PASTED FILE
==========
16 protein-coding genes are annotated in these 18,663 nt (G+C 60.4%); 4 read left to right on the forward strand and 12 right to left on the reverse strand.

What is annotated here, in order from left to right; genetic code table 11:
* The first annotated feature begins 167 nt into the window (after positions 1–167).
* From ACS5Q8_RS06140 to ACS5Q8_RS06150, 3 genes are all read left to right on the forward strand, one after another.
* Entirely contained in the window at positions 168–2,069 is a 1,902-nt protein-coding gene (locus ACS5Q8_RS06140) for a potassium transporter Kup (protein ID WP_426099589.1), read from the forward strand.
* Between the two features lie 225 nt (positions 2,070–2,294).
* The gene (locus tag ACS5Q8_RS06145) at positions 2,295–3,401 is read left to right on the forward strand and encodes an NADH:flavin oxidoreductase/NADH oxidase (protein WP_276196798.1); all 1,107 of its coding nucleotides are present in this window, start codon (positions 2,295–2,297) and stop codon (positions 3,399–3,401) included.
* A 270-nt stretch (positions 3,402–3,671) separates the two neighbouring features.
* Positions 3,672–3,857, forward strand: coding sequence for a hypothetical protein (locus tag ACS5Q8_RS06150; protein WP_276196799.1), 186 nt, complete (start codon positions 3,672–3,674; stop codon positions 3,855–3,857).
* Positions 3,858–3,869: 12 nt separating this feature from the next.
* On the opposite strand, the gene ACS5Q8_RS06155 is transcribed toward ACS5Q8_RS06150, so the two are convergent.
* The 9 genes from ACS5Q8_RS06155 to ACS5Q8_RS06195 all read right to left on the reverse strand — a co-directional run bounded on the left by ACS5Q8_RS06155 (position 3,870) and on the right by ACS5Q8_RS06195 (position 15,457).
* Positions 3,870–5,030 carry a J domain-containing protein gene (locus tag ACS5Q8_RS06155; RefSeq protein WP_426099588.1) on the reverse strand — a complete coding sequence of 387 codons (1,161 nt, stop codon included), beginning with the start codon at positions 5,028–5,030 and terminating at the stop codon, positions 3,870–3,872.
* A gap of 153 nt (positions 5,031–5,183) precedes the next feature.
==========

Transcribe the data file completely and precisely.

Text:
16 protein-coding genes are annotated in these 18,663 nt (G+C 60.4%); 4 read left to right on the forward strand and 12 right to left on the reverse strand.

What is annotated here, in order from left to right; genetic code table 11:
* The first annotated feature begins 167 nt into the window (after positions 1–167).
* From ACS5Q8_RS06140 to ACS5Q8_RS06150, 3 genes are all read left to right on the forward strand, one after another.
* Entirely contained in the window at positions 168–2,069 is a 1,902-nt protein-coding gene (locus ACS5Q8_RS06140) for a potassium transporter Kup (protein ID WP_426099589.1), read from the forward strand.
* Between the two features lie 225 nt (positions 2,070–2,294).
* The gene (locus tag ACS5Q8_RS06145) at positions 2,295–3,401 is read left to right on the forward strand and encodes an NADH:flavin oxidoreductase/NADH oxidase (protein WP_276196798.1); all 1,107 of its coding nucleotides are present in this window, start codon (positions 2,295–2,297) and stop codon (positions 3,399–3,401) included.
* A 270-nt stretch (positions 3,402–3,671) separates the two neighbouring features.
* Positions 3,672–3,857, forward strand: coding sequence for a hypothetical protein (locus tag ACS5Q8_RS06150; protein WP_276196799.1), 186 nt, complete (start codon positions 3,672–3,674; stop codon positions 3,855–3,857).
* Positions 3,858–3,869: 12 nt separating this feature from the next.
* On the opposite strand, the gene ACS5Q8_RS06155 is transcribed toward ACS5Q8_RS06150, so the two are convergent.
* The 9 genes from ACS5Q8_RS06155 to ACS5Q8_RS06195 all read right to left on the reverse strand — a co-directional run bounded on the left by ACS5Q8_RS06155 (position 3,870) and on the right by ACS5Q8_RS06195 (position 15,457).
* Positions 3,870–5,030 carry a J domain-containing protein gene (locus tag ACS5Q8_RS06155; RefSeq protein WP_426099588.1) on the reverse strand — a complete coding sequence of 387 codons (1,161 nt, stop codon included), beginning with the start codon at positions 5,028–5,030 and terminating at the stop codon, positions 3,870–3,872.
* A gap of 153 nt (positions 5,031–5,183) precedes the next feature.